P.G. Calzavara-Pinton, R. Sala, M. Arisi, M.T. Rossi, M. Venturini and B. Ortel

      Article first published online: 8 JUL 2013 | DOI: 10.1111/bjd.12277

      What's already known about this topic?

      • Previous studies have reported that the combination of etanercept (ETN) with narrowband ultraviolet B (NB-UVB) improves the therapeutic result in patients with psoriasis who were not satisfactorily responsive to ETN alone administered at dosages of 50 mg once or twice weekly.
      • However, it is unclear if this combination is more effective than NB-UVB phototherapy alone.

      What does this study add?

      • The combination of etanercept with NB-UVB has a synergistic effect for clearing plaque-type psoriasis previously unresponsive to ETN and NB-UVB phototherapy alone.
      • The clearance rate is very high in a very short time without short-term adverse effects.
    8. You have full text access to this OnlineOpen article
      A randomized phase 2a efficacy and safety trial of the topical Janus kinase inhibitor tofacitinib in the treatment of chronic plaque psoriasis (pages 137–145)

      W.C. Ports, S. Khan, S. Lan, M. Lamba, C. Bolduc, R. Bissonnette and K. Papp

      Article first published online: 8 JUL 2013 | DOI: 10.1111/bjd.12266

      What's already known about this topic?

      • Janus kinase (JAK) signalling has been implicated in the pathogenesis of psoriasis.
      • Tofacitinib (CP-690,550) is a novel, small-molecule JAK inhibitor in development for the treatment of several inflammatory diseases: it has demonstrated efficacy in a phase 2b study in moderate-to-severe plaque psoriasis when given orally.
      • Topical therapy is the more commonly used therapeutic option for psoriasis, but there is a need for improved topical treatments.

      What does this study add?

      • In this phase 2a study, tofacitinib in an ointment formulation demonstrated efficacy, systemic safety and local tolerability during 4 weeks of treatment in patients with mild-to-moderate chronic plaque psoriasis.
      • Dermal penetration of tofacitinib, a small-molecule, was demonstrated.
      • Topical application of tofacitinib has the potential to provide an additional therapeutic option for patients with plaque psoriasis.
    9. Concise communications

      Is thyrotropin-releasing hormone a novel neuroendocrine modulator of keratin expression in human skin? (pages 146–151)

      Y. Ramot, G. Zhang, T. Bíró, L. Langbein and R. Paus

      Article first published online: 8 JUL 2013 | DOI: 10.1111/bjd.12264

      What's already known about this topic?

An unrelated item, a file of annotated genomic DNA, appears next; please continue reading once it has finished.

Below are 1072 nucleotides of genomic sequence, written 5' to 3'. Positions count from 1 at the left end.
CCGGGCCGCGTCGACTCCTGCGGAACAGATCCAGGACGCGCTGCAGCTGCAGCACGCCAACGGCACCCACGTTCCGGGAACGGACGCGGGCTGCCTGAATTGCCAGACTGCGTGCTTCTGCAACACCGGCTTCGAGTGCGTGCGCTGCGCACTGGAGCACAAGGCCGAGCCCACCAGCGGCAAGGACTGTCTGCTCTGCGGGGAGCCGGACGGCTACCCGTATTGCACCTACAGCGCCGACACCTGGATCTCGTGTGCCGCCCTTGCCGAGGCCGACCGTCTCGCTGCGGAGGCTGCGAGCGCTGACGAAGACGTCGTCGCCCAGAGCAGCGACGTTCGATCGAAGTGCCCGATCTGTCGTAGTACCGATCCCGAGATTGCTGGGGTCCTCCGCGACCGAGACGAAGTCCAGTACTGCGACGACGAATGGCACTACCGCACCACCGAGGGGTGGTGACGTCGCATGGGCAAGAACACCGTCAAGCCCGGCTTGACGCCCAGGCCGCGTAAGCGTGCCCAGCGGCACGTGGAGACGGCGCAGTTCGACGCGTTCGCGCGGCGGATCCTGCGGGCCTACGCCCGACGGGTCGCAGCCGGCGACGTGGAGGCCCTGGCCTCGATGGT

• Although keratins are one of the major structural components of the hair fibre and skin epithelium, their hormonal regulation is still relatively ill understood.
      • Because the role of neuropeptide hormones in the control of keratin expression remains largely obscure, we have followed up preliminary microarray-based evidence which had suggested that thyrotropin-releasing hormone (TRH) may modulate keratin expression in human hair follicles.

      What does this study add?

      • The current study provides evidence that the neuropeptide hormone TRH can act as a novel neuroendocrine modulator of the expression of human hair and epithelial keratins in situ; this identifies the neuroendocrine regulation of keratin expression as an exciting new research frontier in skin biology and dermatology.
      • Together with the recently identified stimulatory activity of TRH on mitochondrial activity, hair pigmentation and hair growth in human skin, the potent keratin expression-modulating effects of TRH revealed here may serve as a basis for novel therapeutic strategies that recruit neurohormones to modulate keratin expression in human skin and its appendages.
    10. Scanning laser Doppler imaging may predict disease progression of localized scleroderma in children and young adults (pages 152–155)

      L.J. Shaw, J. Shipley, E.L. Newell, N. Harris, J.G. Clinch and C.R. Lovell

      Article first published online: 8 JUL 2013 | DOI: 10.1111/bjd.12255

      What's already known about this topic?

      • Localized scleroderma (morphoea) in childhood can cause permanent functional disability and disfigurement.
      • Infrared thermography and single-point laser Doppler flowmetry have been investigated as tools to evaluate skin inflammation in morphoea in previous studies.

      What does this study add?

      • Our study suggests that negative laser Doppler imaging (LDI) is highly predictive of a good clinical outcome. Positive LDI not only suggests active disease but may also indicate silent disease and act as a predictive marker.
      • LDI can be used to monitor disease activity and may help to identify patients who will benefit from early intervention with systemic therapy.
    11. Mammalian target of rapamycin and its downstream signalling components are activated in psoriatic skin (pages 156–159)

      C. Buerger, B. Malisiewicz, A. Eiser, K. Hardt and W.H. Boehncke

      Article first published online: 8 JUL 2013 | DOI: 10.1111/bjd.12271